2. Go to the International Criminal Court (ICC). Included in Abbas’s declaration was a threat to take Israel to the International Criminal Court. Although earlier this year an ICC decision held that under its jurisdiction it could consider cases from Palestine, prior to this milestone the Palestinians’ road to the ICC was a long one. First they had to gain standing as a state at the United Nations, which occurred in 2012 (as a non-member state), but it took until 2015 for the PLO to finally take the decision to adopt the Rome Statute (retroactive to summer 2014) and accept ICC jurisdiction. Several years later, in late 2019, the prosecutor announced she had found grounds for opening a war crimes investigation in the West Bank, East Jerusalem, and Gaza and requested a determination about jurisdiction. That determination was finally made in the affirmative in May 2020.

As the possibility of holding Israel to account at the ICC becomes more likely, the United States has started to take steps to dissuade the ICC from doing so, including making threats against the world body directly. In mid-May, US Secretary of State Mike Pompeo issued a statement denouncing the attempt to judge Israeli war crimes at the ICC, saying, “If the ICC continues down its current course, we will exact consequences.”

For the PA to pursue this course will lead to further conflict with the United States; but given where the relationship is now and what is at stake, there is little to salvage. How far such an initiative can go is not clear; even if the Palestinians push in this direction, the court itself might bend under pressure from Washington. The United States has always had a cold relationship with the ICC and it has never been a party to the Rome Statute. Given the role the United States plays in the world and the leverage it could apply, tactics that involve approaching these international organizations and institutions can be complicated.

3. Join Additional International Organizations. Another of the commitments in Abbas’s recent declaration was for Palestine to join additional international organizations. The State of Palestine became a non-member state in the United Nations and subsequently a member of UNESCO. It also acceded to a number of treaties and international agreements. Several key organizations remain open as options for joining as a full member including the International Atomic Energy Agency (IAEA), World Health Organization (WHO), World Food Programme (WFP), World Intellectual Property Organization (WIPO), and World Trade Organization (WTO). Because of American legislation that has been on the books for years, the United States is obligated to defund (and thus effectively end its relationship with) any international organization that accepts the State of Palestine as a member. Such an outcome with organizations like the IAEA, WIPO, WHO, and WTO would have profoundly negative consequences for American global national security and economic interests. The Palestinians could pursue this route, but aside from further rankling Washington and consequently irritating the international organizations because they would then lose significant funding, it is hard to see what Palestinians could gain from deploying such tactics.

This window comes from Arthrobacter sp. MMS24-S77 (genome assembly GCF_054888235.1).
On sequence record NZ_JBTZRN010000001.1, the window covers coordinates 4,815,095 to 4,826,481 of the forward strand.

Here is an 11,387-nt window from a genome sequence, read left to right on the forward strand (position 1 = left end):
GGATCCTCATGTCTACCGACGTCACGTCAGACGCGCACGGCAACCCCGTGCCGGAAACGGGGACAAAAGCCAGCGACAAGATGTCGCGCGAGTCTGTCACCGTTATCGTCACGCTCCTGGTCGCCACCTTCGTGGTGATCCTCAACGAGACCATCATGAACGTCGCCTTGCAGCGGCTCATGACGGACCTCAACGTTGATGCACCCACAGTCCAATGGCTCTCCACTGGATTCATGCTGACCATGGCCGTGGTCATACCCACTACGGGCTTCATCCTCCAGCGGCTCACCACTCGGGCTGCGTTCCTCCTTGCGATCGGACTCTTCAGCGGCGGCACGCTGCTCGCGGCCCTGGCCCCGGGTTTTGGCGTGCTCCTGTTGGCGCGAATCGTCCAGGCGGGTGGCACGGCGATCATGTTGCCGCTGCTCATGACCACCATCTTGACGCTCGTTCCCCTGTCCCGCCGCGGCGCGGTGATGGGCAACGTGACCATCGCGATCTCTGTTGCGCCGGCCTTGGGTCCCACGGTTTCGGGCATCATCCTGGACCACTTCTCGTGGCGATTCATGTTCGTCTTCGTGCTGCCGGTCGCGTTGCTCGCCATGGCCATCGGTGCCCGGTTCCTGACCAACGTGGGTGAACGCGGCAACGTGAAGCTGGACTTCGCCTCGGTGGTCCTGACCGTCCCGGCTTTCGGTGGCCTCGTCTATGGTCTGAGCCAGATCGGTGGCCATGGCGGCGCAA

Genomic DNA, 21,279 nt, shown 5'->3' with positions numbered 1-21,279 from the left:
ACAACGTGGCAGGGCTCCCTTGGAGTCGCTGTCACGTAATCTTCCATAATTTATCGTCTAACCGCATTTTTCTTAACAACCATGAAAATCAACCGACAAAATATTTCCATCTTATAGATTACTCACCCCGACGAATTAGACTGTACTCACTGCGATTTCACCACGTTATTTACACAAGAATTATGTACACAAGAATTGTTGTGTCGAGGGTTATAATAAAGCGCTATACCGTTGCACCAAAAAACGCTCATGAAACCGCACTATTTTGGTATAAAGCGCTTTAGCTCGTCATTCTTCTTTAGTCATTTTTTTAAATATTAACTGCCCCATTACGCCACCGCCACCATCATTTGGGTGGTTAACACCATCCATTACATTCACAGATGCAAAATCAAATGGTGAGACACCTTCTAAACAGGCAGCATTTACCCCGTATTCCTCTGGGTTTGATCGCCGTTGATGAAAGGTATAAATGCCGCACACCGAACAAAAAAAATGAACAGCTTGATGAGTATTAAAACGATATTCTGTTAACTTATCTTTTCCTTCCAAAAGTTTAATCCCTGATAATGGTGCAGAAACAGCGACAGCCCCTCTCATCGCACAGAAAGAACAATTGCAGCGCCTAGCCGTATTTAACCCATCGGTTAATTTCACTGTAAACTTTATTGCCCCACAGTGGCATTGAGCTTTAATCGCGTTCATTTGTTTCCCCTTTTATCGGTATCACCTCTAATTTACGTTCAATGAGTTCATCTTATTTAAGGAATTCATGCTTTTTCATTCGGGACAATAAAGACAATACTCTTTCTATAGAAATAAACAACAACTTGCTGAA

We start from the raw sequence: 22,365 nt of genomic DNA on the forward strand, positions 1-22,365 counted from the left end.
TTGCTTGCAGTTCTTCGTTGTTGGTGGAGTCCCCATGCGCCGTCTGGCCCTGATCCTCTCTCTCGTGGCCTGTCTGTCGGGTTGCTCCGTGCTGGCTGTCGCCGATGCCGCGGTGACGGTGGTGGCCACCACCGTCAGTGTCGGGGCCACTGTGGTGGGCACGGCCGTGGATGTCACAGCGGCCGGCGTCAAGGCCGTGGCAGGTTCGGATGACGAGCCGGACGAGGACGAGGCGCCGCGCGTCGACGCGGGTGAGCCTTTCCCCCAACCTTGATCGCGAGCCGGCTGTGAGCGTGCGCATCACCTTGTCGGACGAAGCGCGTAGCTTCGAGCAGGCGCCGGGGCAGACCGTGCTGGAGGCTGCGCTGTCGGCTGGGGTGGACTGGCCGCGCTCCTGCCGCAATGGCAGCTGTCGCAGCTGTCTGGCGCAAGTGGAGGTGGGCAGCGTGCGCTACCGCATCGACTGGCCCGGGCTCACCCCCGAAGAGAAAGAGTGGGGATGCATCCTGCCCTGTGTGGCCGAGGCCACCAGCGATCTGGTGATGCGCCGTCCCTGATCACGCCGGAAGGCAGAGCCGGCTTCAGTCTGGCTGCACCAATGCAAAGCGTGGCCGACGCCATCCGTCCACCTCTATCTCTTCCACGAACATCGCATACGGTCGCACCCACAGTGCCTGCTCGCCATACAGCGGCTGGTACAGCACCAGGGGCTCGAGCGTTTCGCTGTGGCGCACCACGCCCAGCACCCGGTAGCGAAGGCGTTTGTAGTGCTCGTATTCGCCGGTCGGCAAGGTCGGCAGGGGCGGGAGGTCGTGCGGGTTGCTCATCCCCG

Waiting for Joe

As the United States approaches another election this November, the Palestinians could choose to respond to annexation by essentially waiting for the outcome of that contest before taking any further steps. While it is likely that there will have to be some sort of response since an Israeli step of this magnitude could not go unanswered, Palestinian decision makers may calculate that with November around the corner, they should factor in the possibility that Washington might have new leadership under the apparent Democratic nominee Joe Biden. They could consider that they might be able to gain some favor with a Biden administration if they do not respond to annexation in a way that would make things harder for a potential Biden presidency.

Palestinian decision makers may calculate that with November around the corner, they should factor in the possibility that Washington might have new leadership under the apparent Democratic nominee Joe Biden.